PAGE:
homemade taco seasoning
Cooking from scratch is not always about saving money.  That's just a pleasant bonus.  Cooking from scratch is about controlling the quality of the ingredients to get the best flavour possible while avoiding the unnecessary food additives.  The spice aisles are filled with a multitude of seasoning blends including taco seasoning.  The problem with many commercially prepared seasoning blends is they contain MSG, anti-caking agents, as well as other additives some artificial.  The best policy is to make your own seasoning blends tailored to your tastes.

Tone's taco seasoning doen't contain MSG but it does have flour, sugars, disodium inosinate (flavour enhancer), salts, and silicon dioxide (anti-caking agent).  A 23 oz containers costs about $4 at Sam's Club, considerably less expensive than the envelope packets at the grocery store.  Our daughter shared her recipe for taco seasoning that avoids the use of any additives.  I doubled the recipe.  Compared to Tone's the homemade taco seasoning is richly coloured with an amazing flavour.  I definitely will not be buying taco seasoning again!  Of note, you can easily make your own garlic, onion and cayenne powders by dehydrating then powdering much the same way I make tomato powder

Homemade Taco Seasoning
source:  Garden Gnome's Daughter

6 tsp chili powder
5 tsp paprika
4½ tsp cumin
2½ tsp garlic powder
3 tsp onion powder
¼ tsp cayenne powder

Place ingredients in a blender,  Mix then pour into a jar and seal.

taco salad made using homemade taco seasoning
I love tacos and taco salad!  Flavour is always the key so I tinker with the ingredients to get just the right blend.  This taco salad was made with extra lean ground beef seasoned with the homemade taco seasoning.  It was topped with homemade salsa (hot), organic hydroponically grown and still living Boston lettuce, black olives, organic locally grown tomatoes, onions, sour cream and a blend of shredded cheeses.  The salad was delicious with the meat seasoned to perfection!

Of note is the Boston lettuce, an herbicide/pesticide free product of Canada.  It comes in a plastic clam shell container with the roots still attached.  I watered it when I was unpacking the groceries.  It cost $1.97 for the head of lettuce which is comparable to other heads of lettuce at the moment.  The difference is it will stay fresh and green, continuing to flourish as long as it is watered.  Some fresh herbs come with the roots attached as well.  You can pot them up and with a little TLC you can enjoy fresh clippings year round from that one purchase.  Now this is the way to buy produce!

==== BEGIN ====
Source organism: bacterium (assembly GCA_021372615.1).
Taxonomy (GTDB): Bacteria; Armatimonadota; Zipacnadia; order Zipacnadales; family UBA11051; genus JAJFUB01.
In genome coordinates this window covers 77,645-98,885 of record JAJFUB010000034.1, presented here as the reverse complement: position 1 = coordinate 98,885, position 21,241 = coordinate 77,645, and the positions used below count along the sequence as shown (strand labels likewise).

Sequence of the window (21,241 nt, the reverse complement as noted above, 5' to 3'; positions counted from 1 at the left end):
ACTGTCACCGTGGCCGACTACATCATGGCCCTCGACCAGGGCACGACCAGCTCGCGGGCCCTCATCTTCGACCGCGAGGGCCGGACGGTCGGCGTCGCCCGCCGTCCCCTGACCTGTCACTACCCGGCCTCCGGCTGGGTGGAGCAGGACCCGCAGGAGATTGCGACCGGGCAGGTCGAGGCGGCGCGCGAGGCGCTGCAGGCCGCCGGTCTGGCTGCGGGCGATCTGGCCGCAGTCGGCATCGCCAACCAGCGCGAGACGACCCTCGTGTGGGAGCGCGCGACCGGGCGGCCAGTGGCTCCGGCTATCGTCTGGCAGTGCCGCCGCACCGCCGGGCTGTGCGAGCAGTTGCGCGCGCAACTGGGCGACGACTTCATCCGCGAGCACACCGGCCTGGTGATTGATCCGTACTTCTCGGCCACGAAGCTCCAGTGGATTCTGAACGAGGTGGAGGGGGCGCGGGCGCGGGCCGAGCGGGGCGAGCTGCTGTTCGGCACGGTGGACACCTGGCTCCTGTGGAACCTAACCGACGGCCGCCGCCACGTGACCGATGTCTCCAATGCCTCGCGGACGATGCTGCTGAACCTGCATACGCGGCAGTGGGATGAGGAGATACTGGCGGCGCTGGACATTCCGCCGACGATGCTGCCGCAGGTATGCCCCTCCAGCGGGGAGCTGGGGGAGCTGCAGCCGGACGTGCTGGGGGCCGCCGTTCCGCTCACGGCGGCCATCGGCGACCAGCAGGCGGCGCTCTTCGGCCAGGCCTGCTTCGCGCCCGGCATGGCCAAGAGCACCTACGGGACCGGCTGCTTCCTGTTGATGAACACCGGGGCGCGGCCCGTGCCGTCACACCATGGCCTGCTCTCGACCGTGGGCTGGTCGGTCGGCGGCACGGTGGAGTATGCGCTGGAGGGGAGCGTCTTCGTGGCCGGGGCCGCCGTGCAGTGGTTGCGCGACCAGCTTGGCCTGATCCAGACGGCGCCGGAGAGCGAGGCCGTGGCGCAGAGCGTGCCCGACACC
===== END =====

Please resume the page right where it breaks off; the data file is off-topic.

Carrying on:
Thursday, November 10, 2011

Kitchen Quick Tips - Coffee Grounds and Tea Leaves

kitchen quick tips

Don't discard coffee grounds or tea leaves as both can be used to amend garden and houseplant soil.  Coffee grounds also provide natural insecticide properties.  They can be used as is then simply worked into the soil a little or put them in the compost bin.

Wednesday, November 09, 2011

First Canning Session on My New Natural Gas Range

During the eighteen months that our house was on the market, I purposely slowed down my home canning.  The reasons were simple.  Canning sessions can take upwards of a good day depending on the prep and canning time as well as number of loads to process.  We told the real estate agent we'd show with very little notice so to keep the kitchen in show condition I canned between the hours of 9 PM and 7 AM, not an easy task when my husband was trying to sleep.  I was convinced it would be easier to move empty jars rather than filled ones so went about using up some of my pantry supplies.  The only exception was canning tomato products in September of 2010 where I canned extra.  It must have been a premonition as our original closing date was moved from November 1, 2011 to September 15, 2011 but we took possession on September 1.  I'm glad I canned extra tomato products the year before because this year I managed to only can two hampers, down from my normal ten hampers!

home canned mandarin oranges, jalapeno pepper rings, pineapple